Thursday, April 16, 2009

Rachel Getting Married

There are some very good scenes in Jonathan Demme's Rachel Getting Married (2008)--which is playing in Paris under the title Rachel se marie--but you have to wait for them. The film, which takes place at a wedding, periodically comes to a halt for lots of long, heartfelt speeches in which different family members say how happy they are, and how great it is that everyone's here together. Having been to real weddings where people gave boring speeches like those in the film, I can't say I was eager to see that experience represented on film.

Thankfully, however, at least some of the family members are miserable. As the film opens, Kym (Anne Hathaway), has just been released from rehab after killing somebody with her car. Her older sister, Rachel (Rosemary DeWitt), who's about to get married to a perfectly boring young man named Sidney--as in Poitier?--(Tunde Adebimpe), deeply resents Kym for the way her problems are always stealing the spotlight. At one point, Rachel observes that their father, Paul (Bill Irwin), who watches Kym like a hawk, only becomes engaged in a conversation when Kym's name gets brought up. (Sidney's biggest concern, on the other hand, is maximizing the number of plates he can put in the dishwasher at one time.) The movie has the basic structure of an old fashioned family melodrama, like both versions of Yasujiro Ozu's Floating Weeds (1934/59), in which an absent family member returns after a sustained period away, and old secrets and wounds come to the surface.

The film has been celebrated by liberal reviewers because the fact that Sidney is black and Rachel is white doesn't so much as raise an eyebrow. But if we are supposed to be living in this "post-racial" utopia, then how come the film is at pains to make Sidney's family as boring as possible? Couldn't they be messed up too, and have a daughter who's a former model and recovering drug addict, just the same as any white family? Also, it's a little conspicuous that the bridesmaids are all wearing saris, even though none of the characters are Hindu and it's a Christian ceremony, as if wearing the clothes somehow made the event more inclusive.

Shot on video by Declan Quinn, it's the kind of cruddy looking movie that only a truly talented cinematographer could make. When Rachel disappears into a dark kitchen, a lesser DP would contrive some way of shining a light in her face, but Quinn, having painted himself into a corner of pointless naturalism, refuses to back down. When Demme shows us the home movie being shot by Sidney's younger brother (a military hero, and therefore doubly boring), the change in image quality is subtle rather than dramatic.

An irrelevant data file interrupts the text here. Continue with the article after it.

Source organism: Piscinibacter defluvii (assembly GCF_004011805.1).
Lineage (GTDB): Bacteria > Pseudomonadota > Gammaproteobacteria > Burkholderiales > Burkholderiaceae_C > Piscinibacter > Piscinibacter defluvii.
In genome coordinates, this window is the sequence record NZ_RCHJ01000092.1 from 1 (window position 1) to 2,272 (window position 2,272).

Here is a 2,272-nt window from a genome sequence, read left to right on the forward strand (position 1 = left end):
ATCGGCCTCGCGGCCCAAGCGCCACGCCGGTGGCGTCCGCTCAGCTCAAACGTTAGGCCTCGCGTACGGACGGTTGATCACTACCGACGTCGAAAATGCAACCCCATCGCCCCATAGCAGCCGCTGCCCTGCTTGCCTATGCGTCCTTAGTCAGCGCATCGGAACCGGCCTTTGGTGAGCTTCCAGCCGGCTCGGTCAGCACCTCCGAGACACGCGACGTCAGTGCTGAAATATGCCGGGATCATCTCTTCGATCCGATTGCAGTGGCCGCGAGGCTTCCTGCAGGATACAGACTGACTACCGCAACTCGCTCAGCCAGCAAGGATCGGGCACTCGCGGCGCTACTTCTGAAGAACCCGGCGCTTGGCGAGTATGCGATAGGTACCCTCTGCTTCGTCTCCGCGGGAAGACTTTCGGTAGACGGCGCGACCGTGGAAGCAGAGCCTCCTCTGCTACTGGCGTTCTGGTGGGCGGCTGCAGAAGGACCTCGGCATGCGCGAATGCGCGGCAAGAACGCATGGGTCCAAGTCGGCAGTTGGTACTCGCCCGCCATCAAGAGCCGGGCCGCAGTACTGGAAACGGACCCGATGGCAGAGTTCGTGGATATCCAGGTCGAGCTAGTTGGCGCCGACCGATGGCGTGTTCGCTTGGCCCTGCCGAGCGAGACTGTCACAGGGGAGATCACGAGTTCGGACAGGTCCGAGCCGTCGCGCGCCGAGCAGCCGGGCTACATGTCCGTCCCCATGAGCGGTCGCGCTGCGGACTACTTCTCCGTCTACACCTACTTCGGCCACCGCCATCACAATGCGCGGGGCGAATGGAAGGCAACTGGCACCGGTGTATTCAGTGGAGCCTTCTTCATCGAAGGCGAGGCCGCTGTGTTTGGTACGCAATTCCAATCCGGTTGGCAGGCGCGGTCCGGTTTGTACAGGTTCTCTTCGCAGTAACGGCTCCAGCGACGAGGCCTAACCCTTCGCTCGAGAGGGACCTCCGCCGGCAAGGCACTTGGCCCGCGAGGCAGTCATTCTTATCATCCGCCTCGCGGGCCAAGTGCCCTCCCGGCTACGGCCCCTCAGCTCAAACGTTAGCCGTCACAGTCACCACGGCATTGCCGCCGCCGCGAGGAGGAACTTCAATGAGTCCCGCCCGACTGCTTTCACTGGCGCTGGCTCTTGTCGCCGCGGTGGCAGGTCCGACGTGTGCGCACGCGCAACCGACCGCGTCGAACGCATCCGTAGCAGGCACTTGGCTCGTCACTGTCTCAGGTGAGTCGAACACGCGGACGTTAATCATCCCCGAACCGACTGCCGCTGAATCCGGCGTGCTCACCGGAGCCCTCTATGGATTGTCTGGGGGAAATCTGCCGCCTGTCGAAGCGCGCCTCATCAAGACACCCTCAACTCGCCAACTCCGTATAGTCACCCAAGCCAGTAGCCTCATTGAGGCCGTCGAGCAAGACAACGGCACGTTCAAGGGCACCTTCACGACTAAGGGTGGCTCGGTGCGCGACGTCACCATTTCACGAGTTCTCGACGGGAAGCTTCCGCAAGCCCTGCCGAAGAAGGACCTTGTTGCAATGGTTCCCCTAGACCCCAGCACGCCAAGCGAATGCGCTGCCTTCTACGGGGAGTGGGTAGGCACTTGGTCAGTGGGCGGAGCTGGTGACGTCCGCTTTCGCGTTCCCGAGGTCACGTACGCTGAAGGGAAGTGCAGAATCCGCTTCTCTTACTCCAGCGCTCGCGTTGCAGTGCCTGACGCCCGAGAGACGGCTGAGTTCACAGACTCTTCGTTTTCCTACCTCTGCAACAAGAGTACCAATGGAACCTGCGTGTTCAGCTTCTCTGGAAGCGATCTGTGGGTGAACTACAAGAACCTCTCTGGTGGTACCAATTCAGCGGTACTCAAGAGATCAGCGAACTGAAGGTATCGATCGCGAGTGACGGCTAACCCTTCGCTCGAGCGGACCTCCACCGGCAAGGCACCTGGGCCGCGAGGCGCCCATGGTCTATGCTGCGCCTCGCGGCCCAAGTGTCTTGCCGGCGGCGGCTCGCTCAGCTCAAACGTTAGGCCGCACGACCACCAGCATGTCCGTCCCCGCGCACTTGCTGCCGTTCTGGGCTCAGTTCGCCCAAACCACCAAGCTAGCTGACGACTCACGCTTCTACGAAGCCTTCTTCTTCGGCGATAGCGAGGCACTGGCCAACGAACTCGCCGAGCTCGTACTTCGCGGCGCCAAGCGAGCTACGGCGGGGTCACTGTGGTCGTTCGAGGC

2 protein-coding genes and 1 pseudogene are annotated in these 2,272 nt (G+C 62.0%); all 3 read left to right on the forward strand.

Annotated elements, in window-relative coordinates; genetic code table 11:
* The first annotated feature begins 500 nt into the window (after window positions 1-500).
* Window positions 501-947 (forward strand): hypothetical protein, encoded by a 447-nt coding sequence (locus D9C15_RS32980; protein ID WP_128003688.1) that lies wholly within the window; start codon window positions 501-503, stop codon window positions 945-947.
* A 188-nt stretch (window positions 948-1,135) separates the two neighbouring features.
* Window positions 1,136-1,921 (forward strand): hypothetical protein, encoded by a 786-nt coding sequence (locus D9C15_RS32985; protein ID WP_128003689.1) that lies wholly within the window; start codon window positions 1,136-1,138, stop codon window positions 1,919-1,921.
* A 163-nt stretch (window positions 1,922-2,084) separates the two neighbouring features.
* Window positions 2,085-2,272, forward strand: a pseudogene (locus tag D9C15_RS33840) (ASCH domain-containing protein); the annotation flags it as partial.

The plot and style of the film both resemble Noah Baumbach's Margot at the Wedding (2007), which was also about the love-hate relationship between adult sisters. That film was photographed by Harris Savides, who also achieved a naturalistic look by shooting in low lighting conditions. And both films favor handheld medium shots and close-ups--all the better for serving up the emotions raw and throwing viewers into the thick of it. But in Baumbach's film, all the characters have interesting flaws. For instance, the groom (Jack Black, taking his Orange County [2002] loser persona to the absolute max) is a failed musician with a "funny" mustache who's eventually revealed to be a pedophile. And Savides, working on 35mm, is able to have a whole range of tones, from over-exposed to totally black with a single light source (say, the light shining in through an attic window), in contrast with Quinn's images, which are flat and ugly. But because the picture Baumbach paints is much less flattering, reviews were mixed, while the critics are going bananas for Demme's rose-tinted view of racial harmony.

Incidentally, the film I regard as Demme's best work, The Agronomist (2003), is a sobering--if even cruddier-looking--documentary about the Haitian radio personality, Jean Dominique, whose political out-spokeness eventually got him killed. A labor of love that took Demme more than a decade to complete, it's virtually a rebuke of all his other films, this one included. But when it comes to what makes reviewers pur and wins awards (a hard look at Haiti's recent history or a self-congratulatory liberal fantasy), naïvety is clearly a better career move.

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